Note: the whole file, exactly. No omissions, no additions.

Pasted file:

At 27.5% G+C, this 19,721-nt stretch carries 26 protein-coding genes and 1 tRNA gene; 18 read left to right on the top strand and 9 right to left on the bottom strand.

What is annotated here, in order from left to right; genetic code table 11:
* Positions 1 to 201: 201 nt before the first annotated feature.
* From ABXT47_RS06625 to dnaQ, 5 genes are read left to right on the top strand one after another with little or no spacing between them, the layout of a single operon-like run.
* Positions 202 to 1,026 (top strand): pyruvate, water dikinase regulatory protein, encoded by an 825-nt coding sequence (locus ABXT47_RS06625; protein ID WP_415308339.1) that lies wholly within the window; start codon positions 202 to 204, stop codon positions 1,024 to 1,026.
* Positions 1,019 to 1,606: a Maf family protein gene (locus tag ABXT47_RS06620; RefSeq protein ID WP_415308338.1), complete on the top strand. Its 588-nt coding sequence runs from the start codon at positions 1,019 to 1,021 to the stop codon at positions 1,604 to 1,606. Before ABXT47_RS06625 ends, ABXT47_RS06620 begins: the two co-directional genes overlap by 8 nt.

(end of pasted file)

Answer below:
At 27.5% G+C, this 19,721-nt stretch carries 26 protein-coding genes and 1 tRNA gene; 18 read left to right on the top strand and 9 right to left on the bottom strand.

What is annotated here, in order from left to right; genetic code table 11:
* Positions 1 to 201: 201 nt before the first annotated feature.
* From ABXT47_RS06625 to dnaQ, 5 genes are read left to right on the top strand one after another with little or no spacing between them, the layout of a single operon-like run.
* Positions 202 to 1,026 (top strand): pyruvate, water dikinase regulatory protein, encoded by an 825-nt coding sequence (locus ABXT47_RS06625; protein ID WP_415308339.1) that lies wholly within the window; start codon positions 202 to 204, stop codon positions 1,024 to 1,026.
* Positions 1,019 to 1,606: a Maf family protein gene (locus tag ABXT47_RS06620; RefSeq protein ID WP_415308338.1), complete on the top strand. Its 588-nt coding sequence runs from the start codon at positions 1,019 to 1,021 to the stop codon at positions 1,604 to 1,606. Before ABXT47_RS06625 ends, ABXT47_RS06620 begins: the two co-directional genes overlap by 8 nt.